Dog Fleas – A Primer

Dog Fleas – A Primer

Fleas are those pesky little wingless creatures, parasites, that live off the blood of mammals and birds. Usually they are just a bother to our furry pet friends, and often irritatingly so. However, sometimes our friends may develop flea allergy dermatitis, an allergic reaction to flea saliva. Flea allergy dermatitis causes rashes and possibly loss of fur and secondary infections from the excessive scratching and biting your buddy does to relieve the itching.
Be wary of the lowly flea even if your pet doesn’t display allergic reactions to fleas. Fleas can carry other bad things such as tapeworm eggs and lyme disease. The flea itself can’t give your pet tapeworms through bites. It’s only a carrier. When your pet bites to relieve itching he may swallow the tapeworm eggs and become infected.
The flea life cycle is in four stages – egg, larva, pupa and adult.This cycle can take anywhere from a couple of weeks to a couple of years. It depends upon temperature, humidity and the availability of food. High humidity and temperature are their preference. A flea will produce 2,000 eggs during its lifetime. When the weather is too cold the eggs will simply lie dormant until things warm up. The southern high temperatures and humidity permit year-around reproduction.
If you’re not using a flea preventative it’s likely that your furry companion has fleas. Inspect your pet for fleas by looking around the lower back, base of the tail, toward the back, the abdomen, flanks and neck. If you see one, there’s probably hundreds of fleas, larva, pupa and eggs in your house.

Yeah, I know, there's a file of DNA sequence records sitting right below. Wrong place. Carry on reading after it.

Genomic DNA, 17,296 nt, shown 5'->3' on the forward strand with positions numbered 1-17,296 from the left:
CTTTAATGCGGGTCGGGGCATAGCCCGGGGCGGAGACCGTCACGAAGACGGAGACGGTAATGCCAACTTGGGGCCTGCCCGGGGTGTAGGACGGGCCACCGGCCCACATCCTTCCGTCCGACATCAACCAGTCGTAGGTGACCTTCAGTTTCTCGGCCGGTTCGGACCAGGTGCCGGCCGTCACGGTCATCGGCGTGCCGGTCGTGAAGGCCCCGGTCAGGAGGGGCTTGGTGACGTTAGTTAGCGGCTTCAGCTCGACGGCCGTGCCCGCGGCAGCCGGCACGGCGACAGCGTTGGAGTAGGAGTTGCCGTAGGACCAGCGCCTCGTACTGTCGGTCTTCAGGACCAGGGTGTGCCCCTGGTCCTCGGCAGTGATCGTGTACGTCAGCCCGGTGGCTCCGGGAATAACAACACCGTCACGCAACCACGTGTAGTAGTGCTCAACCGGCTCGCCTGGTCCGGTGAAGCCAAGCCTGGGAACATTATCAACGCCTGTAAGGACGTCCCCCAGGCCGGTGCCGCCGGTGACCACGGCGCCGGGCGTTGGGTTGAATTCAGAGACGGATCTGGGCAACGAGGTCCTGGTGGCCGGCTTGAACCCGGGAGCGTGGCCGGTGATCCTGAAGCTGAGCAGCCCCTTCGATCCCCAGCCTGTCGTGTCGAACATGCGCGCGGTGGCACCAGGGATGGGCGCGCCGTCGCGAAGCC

Treating your pet for fleas may be sufficient, but know that it only takes a day for a female flea to mate and lay 40 to 50 eggs. These eggs fall off your pet in your home and yard. Fleas spread fast. Vacuum areas you suspect may have fleas and throw the bag out immediately. If you have a heavy infestation, you will see more fleas within a few weeks, unless you make an effort to control the infestation. Heavy infestations will require household foggers or sprays. Use either a spray or a granular product in your yard.
There are oral and topical products available to prevent and control fleas. both are designed to break the flea’s life cycle by preventing flea eggs or larvae from developing into adults.
These products have no effect on adult fleas that may currently exist on your pet. One of the most famous products those is Frontline Spray. That kind of spray penetrates to the skin where most of the fleas are found. Fleas will die in a few minutes after direct contact.
Look into using a class of flea control products such as Frontline Plus, Advantage, and others. These treatments are used monthly and provide the best protection available against fleas by interupting and breaking the flea life cycle. These products are applied to one spot on the coat and are also very effective in killing fleas. They provide long term whole body protection.
It will probably take about 2 to 3 weeks after an initial application before you see complete flea eradication. Adult fleas are usually killed fairly quickly but newly developing fleas in the environment surrounding your pet, may delay complete flea control. You may need to treat your home after 2 weeks, to kill new adult fleas as they emerge from their protective pupal cocoons. Depending on your situation it could take as long as six months to become completely flea free.
Flea & tick collars can be effective, but must be applied properly. To get the right degree of snugness, you should just be able to get two fingers between the collar and your pet’s neck. Cut off any excess portion of the collar after it’s fitted otherwise, your furry friend may try to chew on the end.

Alicia Carter

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